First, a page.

KHON's new owners handed five resignations
By Michael Tsai
Advertiser Staff Writer
By Michael Tsai
TV station KHON experienced a tumultuous first week under new ownership, as five managers announced their resignation from the station over the past two days.
Production manager and senior director Jay Park, controller Carrie Castle and Internet technology manager Jared Kuroiwa resigned from the station yesterday. The departures come a day after general sales manager Cheryl Oncea and promotions director Linda Brock also turned in their resignations.
All five said in e-mailed messages to colleagues that they could not support the plans of the new owners, which include firing 35 of the station's 111 employees.
California-based Montecito Broadcast Group, formerly known as SJL Acquisition of California, and Blackstone Group of New York purchased the local Fox network affiliate from Emmis Communications Corp.
The departing employees could not be reached for comment.
News anchor Joe Moore, who has criticized the new owners' cost-cutting strategy in public with on-air comments and statements to the media, said department heads resigned rather than take the steps necessary, including layoffs, to meet new budget targets.
Montecito's chief operating officer, Sandra Benton, said the company had set "expense goals or reduction goals" for each department to meet spending targets. "We have budgetary goals and how you get at them is your work with the department heads. That's how we do it," Benton said.
Montecito managers have said that automation could result in cost savings that will allow preservation of key jobs at KHON. However, Moore said he foresees job cuts that go across the board, affecting news, sales and other departments.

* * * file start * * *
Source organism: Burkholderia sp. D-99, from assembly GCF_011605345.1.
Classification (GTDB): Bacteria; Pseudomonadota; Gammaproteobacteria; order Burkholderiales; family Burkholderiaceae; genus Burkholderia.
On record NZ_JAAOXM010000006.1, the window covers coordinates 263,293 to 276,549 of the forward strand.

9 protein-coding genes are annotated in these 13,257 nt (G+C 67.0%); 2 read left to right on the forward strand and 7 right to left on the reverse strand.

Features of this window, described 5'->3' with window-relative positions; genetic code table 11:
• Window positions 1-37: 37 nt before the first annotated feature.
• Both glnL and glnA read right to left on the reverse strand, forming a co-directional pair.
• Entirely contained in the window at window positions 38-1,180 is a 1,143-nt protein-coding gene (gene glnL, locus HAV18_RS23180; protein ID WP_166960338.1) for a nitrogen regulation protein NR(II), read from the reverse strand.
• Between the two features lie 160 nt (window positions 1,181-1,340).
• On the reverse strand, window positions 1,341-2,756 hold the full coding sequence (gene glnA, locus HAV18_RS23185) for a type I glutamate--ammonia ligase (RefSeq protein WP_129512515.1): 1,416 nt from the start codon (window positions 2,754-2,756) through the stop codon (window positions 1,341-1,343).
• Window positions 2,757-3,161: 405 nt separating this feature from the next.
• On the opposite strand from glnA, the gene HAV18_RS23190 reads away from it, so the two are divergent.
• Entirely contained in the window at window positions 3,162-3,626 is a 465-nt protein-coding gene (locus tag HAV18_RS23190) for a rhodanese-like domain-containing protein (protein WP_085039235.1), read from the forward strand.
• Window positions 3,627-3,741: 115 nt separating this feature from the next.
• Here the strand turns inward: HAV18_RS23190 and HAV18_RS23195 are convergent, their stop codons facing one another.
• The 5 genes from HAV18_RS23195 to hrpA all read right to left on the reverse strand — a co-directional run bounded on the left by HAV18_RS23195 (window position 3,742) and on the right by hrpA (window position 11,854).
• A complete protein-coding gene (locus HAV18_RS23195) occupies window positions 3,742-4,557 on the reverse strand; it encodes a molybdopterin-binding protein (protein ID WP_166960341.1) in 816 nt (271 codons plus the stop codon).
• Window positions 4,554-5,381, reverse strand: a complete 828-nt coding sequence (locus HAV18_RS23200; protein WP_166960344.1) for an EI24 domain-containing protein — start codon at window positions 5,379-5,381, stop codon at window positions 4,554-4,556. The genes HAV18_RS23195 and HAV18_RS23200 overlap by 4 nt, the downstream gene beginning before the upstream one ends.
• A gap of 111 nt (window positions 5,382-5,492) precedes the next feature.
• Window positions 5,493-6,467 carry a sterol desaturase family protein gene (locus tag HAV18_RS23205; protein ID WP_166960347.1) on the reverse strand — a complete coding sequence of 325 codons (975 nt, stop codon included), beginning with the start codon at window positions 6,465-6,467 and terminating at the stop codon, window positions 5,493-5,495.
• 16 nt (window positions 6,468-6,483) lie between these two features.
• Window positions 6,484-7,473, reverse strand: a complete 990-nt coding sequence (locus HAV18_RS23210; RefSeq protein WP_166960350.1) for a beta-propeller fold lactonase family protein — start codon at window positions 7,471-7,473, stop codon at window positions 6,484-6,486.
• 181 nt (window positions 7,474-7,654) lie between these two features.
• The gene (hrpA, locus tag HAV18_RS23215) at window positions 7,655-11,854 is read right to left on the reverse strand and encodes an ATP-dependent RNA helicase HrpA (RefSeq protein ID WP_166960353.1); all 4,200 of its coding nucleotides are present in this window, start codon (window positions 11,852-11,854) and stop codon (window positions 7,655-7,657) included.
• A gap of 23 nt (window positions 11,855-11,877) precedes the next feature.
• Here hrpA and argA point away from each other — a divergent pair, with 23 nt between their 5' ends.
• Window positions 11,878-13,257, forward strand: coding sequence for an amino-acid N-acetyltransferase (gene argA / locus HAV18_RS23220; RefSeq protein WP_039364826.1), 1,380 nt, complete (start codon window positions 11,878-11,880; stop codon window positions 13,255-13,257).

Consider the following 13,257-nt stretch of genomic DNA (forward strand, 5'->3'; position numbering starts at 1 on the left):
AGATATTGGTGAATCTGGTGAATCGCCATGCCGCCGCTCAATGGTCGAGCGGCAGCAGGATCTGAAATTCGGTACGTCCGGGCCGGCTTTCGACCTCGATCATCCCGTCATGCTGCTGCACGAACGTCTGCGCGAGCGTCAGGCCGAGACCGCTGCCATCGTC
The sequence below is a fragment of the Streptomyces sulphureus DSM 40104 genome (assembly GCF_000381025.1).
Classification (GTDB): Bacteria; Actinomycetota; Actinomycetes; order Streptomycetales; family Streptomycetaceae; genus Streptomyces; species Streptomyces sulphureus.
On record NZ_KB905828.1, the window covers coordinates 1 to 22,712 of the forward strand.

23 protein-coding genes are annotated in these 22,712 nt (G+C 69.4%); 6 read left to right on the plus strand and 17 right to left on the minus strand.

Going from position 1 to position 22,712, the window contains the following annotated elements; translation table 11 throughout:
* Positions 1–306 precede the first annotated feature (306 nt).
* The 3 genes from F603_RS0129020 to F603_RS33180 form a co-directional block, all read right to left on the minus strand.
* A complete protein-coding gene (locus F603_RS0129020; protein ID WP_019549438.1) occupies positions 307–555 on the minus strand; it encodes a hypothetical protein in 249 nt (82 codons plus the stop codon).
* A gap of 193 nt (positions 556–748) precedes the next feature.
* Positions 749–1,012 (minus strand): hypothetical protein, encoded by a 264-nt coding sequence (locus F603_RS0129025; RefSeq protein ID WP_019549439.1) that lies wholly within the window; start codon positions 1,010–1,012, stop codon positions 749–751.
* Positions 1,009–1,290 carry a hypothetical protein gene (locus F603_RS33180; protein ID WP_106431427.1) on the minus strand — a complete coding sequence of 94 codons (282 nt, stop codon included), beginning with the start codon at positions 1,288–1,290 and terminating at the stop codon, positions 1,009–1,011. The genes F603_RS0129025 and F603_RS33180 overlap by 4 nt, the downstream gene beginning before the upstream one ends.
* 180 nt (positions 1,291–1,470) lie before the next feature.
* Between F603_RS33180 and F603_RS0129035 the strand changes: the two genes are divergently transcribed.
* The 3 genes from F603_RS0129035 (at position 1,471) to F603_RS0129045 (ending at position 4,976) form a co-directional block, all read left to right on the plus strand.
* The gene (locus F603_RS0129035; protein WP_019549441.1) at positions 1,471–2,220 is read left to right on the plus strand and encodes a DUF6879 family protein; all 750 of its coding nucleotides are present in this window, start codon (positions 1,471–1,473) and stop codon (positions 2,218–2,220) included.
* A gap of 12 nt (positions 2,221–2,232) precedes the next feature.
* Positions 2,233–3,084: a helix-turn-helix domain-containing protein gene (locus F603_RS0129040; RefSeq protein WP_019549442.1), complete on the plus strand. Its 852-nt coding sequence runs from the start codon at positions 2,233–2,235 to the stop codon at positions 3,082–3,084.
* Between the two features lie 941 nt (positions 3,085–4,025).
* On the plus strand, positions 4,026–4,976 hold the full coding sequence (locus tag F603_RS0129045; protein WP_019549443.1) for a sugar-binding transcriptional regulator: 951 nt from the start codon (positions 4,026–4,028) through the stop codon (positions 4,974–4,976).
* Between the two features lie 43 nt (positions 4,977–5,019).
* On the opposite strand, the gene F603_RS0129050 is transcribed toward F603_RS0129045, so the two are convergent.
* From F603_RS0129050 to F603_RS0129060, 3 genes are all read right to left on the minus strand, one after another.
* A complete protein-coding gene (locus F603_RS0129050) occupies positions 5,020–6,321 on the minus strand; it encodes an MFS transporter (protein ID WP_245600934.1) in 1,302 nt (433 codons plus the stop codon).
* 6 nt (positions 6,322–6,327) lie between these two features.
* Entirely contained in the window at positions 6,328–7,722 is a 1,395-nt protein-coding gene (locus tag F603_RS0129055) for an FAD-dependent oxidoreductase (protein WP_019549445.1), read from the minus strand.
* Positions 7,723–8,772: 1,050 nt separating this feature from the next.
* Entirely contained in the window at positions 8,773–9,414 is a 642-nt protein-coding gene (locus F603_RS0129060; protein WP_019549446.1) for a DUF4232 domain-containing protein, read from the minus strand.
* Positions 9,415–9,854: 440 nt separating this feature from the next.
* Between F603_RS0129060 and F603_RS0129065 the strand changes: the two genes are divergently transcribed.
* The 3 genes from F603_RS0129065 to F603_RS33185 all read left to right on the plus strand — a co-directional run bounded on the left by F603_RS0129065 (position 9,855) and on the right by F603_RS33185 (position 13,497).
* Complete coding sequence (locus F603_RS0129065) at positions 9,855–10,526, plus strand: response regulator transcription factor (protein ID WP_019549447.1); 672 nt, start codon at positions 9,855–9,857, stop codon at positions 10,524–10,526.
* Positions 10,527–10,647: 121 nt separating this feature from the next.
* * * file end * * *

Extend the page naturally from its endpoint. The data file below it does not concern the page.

"It's clear to almost everyone at the station that our new owners are destroying KHON," Moore said. "Their barbaric downsizing plan will severely cripple our ability to present relevant news and public service programming."
Moore said the "butchering" of the staff means that those left behind will be stretched too thin to maintain the quality Hawai'i viewers expect from the station, and called Montecito's business practices "a sad commentary on the new breed of broadcast companies and why they're in business."
Moore, who met once with Benton, has a much different take on the business than the chief operating officer.
Benton, who said she "had a good conversation" with the news anchor at their meeting, said, "We have a long, long history of running TV stations. I think what we are seeing is the fear of the unknown."
"I have a lot of respect for (Moore) and his history in the market, and how important he is in the market," Benton said. "I just asked for the opportunity to get to know each other before judgments are made."
In her letter of resignation, KHON sales manager Oncea wrote, "I have had to ask myself which is my higher responsibility: to stay and help our team through this transition, or to take action in accordance with my deepest beliefs about what is right and wrong. Ultimately, I realize that it is an impossible situation to be the (general sales manager) and not be able to support the plans of one's owners."
Former KHON general manager Rick Blangiardi resigned shortly after the purchase was announced last month, citing a disagreement with the new ownership's vision and approach. He has assumed the job of senior vice president and general manager of KGMB, another Emmis-owned station that is up for sale.
Reach Michael Tsai at firstname.lastname@example.org.